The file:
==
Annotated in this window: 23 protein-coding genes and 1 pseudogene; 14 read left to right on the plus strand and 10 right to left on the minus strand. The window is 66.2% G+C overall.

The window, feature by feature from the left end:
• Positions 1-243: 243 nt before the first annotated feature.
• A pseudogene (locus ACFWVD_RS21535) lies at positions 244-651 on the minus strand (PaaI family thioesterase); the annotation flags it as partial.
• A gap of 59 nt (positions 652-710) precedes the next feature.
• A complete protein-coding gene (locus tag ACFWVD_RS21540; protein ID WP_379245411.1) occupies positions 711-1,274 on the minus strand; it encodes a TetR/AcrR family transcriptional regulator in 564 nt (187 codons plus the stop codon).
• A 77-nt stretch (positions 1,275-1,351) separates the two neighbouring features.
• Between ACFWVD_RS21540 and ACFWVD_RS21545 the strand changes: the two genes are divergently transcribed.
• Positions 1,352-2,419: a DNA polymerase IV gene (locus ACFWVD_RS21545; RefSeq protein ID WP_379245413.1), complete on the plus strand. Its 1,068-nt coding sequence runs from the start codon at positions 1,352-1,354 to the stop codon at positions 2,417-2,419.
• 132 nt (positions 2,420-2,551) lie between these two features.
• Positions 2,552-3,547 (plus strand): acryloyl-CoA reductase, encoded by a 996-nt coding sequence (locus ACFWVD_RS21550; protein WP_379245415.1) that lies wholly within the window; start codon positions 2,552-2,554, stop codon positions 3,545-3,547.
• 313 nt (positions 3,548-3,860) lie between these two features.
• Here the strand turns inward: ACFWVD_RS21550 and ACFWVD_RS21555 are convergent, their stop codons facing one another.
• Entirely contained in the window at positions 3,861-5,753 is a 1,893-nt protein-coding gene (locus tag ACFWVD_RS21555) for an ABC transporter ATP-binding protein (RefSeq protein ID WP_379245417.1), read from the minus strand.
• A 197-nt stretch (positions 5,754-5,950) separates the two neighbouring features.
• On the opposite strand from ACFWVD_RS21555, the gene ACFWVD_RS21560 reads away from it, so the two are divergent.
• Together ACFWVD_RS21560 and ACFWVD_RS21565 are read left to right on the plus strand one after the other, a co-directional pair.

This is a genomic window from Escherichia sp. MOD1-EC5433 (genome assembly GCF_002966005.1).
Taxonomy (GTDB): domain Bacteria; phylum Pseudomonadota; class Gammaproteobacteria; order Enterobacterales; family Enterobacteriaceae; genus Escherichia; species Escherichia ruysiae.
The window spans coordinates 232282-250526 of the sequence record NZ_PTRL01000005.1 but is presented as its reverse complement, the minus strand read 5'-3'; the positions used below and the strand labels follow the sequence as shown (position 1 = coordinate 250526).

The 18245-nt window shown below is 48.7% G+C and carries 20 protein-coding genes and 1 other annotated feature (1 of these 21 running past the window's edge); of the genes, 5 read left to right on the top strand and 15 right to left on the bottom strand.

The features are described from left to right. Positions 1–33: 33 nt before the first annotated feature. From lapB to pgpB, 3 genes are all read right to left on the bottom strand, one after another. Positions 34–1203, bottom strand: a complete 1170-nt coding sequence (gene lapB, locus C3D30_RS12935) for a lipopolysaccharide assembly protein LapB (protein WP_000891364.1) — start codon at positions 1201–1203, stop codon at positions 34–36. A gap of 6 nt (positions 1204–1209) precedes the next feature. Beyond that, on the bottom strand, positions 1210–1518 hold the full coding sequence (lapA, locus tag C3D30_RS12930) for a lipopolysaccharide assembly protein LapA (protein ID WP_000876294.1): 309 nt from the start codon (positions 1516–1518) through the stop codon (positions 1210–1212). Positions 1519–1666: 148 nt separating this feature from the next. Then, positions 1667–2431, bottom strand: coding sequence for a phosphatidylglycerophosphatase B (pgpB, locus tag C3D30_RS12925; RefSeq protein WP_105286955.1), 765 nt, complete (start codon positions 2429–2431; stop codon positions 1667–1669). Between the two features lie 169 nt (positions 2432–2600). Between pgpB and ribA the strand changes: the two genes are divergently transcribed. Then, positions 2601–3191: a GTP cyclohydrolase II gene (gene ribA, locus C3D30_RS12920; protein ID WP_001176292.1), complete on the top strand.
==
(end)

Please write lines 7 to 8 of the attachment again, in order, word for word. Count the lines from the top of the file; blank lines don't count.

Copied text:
• A 77-nt stretch (positions 1,275-1,351) separates the two neighbouring features.
• Between ACFWVD_RS21540 and ACFWVD_RS21545 the strand changes: the two genes are divergently transcribed.